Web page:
Via Baiba Svenca, Marcelo Nolasco
Ivon Prefontaine's insight:

This appears to be an effective and practical article.

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Elke Watson's comment, May 19, 2013 5:26 PM
I was an early adopter of Prezi (I think), and am now starting to get a bit tired of the predictable jumping around. It's like cinnamon or something. A wonderful spice but in small doses and not every day! I found that I returned to PPT, using punchy images (thanks Common creative section on Flickr!!) and short / one-word statements. Very powerful
Joaquín Ballester's comment, May 19, 2013 5:32 PM
I agree with you, Elke. PPT is more customizable and powerful.
Marion Mulder's curator insight, May 22, 2013 6:00 AM

Oke - if you work in the corporate world there is just no escaping from having to create powerpoints at one point or another. You might as well create amzing one's while your at it. Here are some handy tips, do's & don'ts worth looking at

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Survey Reveals Which Demographics Use What Social Media [INFOGRAPHIC]

Survey Reveals Which Demographics Use What Social Media [INFOGRAPHIC] | Educational Leadership and Technology | Scoop.it

A massive survey of internet users reveals trends in social media usage across numerous platforms, ages, races, genders, population density and which social media sites do they frequently visit. 

 

The Pew Research Center has released the results of a comprehensive social media survey, conducted over several years to evaluate which demographics were using social media, and on which platforms. Which social networking sites emerged on top?

 

Of the online adults surveyed at the end of 2012:

67% use Facebook

20% use LinkedIn

16% use Twitter

15% use Pinterest

13% use Instagram

6% use Tumblr

 

A decent amount of Americans appear to be using social media, but which demographics use social media in greater numbers?

 

It appears that women use social media 9% more than men do, at a whopping rate of 71%. Other frontrunners with the highest social network activity in their demographic include city dwellers(70%), Hispanics (72%) and adults with a household income below $30,000 annually (72%).

 

The most pervasive and consistent divider amongst social media users remains, unsurprisingly, their age. 83% of the young adult demographic (18-29 year olds) use social media, which is well over double the activity of online adults over 65 years old (32%).


Via Jonha Richman, Deb Nystrom, REVELN, Robin Martin
Ivon Prefontaine's insight:

An important corollary question is what do we use social media for?

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Deb Nystrom, REVELN's curator insight, May 17, 2013 4:35 PM

Always good to see the current demographics in social.  Facebook continues to be the king, with women, city dwellers, Hispanics and below $30K on the list, via Pew Research.    Hmmm....   ~  D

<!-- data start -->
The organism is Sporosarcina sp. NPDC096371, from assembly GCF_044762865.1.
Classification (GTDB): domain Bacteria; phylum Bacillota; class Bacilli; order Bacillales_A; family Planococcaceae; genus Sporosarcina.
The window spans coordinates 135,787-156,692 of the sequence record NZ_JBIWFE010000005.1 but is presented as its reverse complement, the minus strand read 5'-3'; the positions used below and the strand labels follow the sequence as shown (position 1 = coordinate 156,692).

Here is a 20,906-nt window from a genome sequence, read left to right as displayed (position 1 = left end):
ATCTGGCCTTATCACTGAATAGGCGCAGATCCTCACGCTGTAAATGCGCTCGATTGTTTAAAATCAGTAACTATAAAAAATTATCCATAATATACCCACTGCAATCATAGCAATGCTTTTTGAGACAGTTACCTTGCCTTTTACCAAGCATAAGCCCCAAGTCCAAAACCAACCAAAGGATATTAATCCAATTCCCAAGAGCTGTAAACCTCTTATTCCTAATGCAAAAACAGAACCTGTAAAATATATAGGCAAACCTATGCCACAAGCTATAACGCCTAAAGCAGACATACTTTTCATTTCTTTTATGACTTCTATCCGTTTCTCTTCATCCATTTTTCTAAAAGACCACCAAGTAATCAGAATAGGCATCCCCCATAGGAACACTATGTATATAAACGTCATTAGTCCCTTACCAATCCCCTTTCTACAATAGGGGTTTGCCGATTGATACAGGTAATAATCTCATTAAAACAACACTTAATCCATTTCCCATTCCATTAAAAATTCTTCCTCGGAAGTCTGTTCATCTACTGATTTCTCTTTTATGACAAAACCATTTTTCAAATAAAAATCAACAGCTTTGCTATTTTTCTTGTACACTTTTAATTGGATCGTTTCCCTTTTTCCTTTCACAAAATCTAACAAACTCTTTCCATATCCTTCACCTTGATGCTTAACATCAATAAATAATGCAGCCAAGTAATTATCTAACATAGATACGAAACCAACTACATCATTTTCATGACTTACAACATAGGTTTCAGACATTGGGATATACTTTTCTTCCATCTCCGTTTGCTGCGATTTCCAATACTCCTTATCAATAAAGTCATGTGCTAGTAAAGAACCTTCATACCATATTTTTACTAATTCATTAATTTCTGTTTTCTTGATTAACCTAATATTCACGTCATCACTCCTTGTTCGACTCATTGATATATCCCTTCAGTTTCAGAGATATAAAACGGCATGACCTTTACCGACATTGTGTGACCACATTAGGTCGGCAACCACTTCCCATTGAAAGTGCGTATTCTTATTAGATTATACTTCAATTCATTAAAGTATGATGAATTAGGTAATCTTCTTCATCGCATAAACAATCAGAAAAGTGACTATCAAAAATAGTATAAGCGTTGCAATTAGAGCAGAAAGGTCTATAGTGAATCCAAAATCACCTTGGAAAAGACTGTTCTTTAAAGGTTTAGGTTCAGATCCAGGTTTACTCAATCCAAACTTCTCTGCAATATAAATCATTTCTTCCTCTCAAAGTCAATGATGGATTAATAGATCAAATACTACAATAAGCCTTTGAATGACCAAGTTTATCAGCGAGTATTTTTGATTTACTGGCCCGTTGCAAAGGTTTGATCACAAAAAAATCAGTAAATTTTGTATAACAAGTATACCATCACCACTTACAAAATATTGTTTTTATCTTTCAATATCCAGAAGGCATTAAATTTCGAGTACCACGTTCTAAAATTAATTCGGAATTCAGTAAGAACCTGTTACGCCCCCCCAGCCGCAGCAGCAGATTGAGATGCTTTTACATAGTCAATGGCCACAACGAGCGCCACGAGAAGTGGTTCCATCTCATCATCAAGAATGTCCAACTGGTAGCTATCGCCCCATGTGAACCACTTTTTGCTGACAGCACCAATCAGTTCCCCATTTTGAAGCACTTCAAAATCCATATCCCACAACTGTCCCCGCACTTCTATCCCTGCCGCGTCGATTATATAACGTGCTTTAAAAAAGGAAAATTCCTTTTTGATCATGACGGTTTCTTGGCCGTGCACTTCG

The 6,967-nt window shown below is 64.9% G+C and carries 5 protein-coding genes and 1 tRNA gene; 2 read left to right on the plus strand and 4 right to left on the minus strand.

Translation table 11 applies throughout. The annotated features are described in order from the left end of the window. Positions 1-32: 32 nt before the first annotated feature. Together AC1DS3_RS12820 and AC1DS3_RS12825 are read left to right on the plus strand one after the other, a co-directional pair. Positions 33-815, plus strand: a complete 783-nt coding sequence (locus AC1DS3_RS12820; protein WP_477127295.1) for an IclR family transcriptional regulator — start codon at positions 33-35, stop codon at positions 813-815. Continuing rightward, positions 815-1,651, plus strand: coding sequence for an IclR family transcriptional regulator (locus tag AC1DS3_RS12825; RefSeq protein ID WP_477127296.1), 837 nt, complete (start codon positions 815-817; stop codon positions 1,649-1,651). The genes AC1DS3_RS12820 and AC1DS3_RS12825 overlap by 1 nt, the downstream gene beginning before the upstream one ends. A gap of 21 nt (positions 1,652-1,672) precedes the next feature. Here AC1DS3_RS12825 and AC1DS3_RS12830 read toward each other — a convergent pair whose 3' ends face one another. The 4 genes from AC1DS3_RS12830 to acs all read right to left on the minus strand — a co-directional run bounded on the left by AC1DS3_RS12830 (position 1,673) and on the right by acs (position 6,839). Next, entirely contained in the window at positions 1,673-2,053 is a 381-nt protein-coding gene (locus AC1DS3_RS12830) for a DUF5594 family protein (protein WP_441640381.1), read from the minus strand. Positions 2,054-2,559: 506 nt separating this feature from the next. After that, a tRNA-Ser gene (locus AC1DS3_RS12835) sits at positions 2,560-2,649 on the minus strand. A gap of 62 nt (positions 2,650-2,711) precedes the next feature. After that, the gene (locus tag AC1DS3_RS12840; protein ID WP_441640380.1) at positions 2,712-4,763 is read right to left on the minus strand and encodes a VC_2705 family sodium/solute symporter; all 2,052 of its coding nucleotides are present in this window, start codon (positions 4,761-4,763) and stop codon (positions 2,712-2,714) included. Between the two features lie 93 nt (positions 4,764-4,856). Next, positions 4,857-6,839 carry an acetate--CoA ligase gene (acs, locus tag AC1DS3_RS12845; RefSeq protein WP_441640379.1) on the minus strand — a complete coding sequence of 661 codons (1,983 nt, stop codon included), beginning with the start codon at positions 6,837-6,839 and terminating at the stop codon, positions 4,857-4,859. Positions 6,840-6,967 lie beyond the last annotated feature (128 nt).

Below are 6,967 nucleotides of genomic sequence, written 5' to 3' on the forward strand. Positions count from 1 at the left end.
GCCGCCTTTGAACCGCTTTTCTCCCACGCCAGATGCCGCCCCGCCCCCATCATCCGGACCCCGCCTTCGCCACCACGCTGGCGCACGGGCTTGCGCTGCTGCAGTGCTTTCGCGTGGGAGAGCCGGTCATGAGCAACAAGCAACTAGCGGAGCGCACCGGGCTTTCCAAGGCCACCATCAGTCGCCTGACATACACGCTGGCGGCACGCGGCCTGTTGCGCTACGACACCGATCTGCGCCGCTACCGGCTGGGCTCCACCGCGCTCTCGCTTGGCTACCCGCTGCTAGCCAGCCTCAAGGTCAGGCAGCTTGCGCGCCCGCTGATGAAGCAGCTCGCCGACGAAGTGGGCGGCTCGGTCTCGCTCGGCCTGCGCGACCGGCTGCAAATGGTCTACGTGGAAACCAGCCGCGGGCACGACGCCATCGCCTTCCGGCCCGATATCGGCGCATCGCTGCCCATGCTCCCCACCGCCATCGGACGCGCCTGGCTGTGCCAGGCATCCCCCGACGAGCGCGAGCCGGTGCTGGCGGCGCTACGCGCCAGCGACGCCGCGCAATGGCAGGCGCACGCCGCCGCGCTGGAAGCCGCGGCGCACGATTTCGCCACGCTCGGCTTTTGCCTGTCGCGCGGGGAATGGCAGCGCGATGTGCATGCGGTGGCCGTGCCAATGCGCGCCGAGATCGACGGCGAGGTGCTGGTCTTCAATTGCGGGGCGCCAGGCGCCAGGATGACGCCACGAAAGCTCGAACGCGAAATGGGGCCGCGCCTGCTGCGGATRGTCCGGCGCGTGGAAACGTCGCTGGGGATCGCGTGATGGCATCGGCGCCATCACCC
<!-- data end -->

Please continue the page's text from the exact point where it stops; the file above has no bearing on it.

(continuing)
Robin Martin's curator insight, May 18, 2013 11:18 AM

How did I miss this one, Deb? Thanks for the scoop!!

Jenn Alevy's curator insight, May 20, 2013 4:57 AM

Interesting but not surprising. I think the older the Gen X-, Gen Y, Millenials and Digital Natives grow, the higher the stats for all ages.

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The Rise of EduTech in K-12 Classrooms

The Rise of EduTech in K-12 Classrooms | Educational Leadership and Technology | Scoop.it
  via Teacher Portal Technology use is ubiquitous in K-12 classrooms across the U.S.  The Pew Research Center (2013) surveyed teachers of Advanced Placement (AP) and National Writing Project (...

Via Bonnie Bracey Sutton
Ivon Prefontaine's insight:

What does the statement good uses mean? We have too many educators who simply throw technology at the students without guideliness or thought.

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Bonnie Bracey Sutton's curator insight, May 18, 2013 2:56 PM

Ed tech is getting to be a big deal in classrooms; part-and-parcel for the digital age. This infographic explores its development in the K–12 classrooms of today and gives some teachers' insights and opinions, and also gives us a glimpse of what the future holds for the tech-oriented classrooms of tomorrow.”


This should be a wake up call for those who are still reluctant to embrace good uses of technology.
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Parental Guidance: Social Media

Parental Guidance: Social Media | Educational Leadership and Technology | Scoop.it
In no way do I consider myself an expert of social media!!!  However, I am a person that attempts to leverage it for influence, and a parent trying to navigate it with my 3 daughters.  Recently, I ...
Ivon Prefontaine's insight:

I like this idea of learning with children, whether as a teacher or parent, and setting some boundaries for them so they learn an effective and mindful social media practice.  And, we, the adults, do as well.

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6 Channels Of 21st Century Learning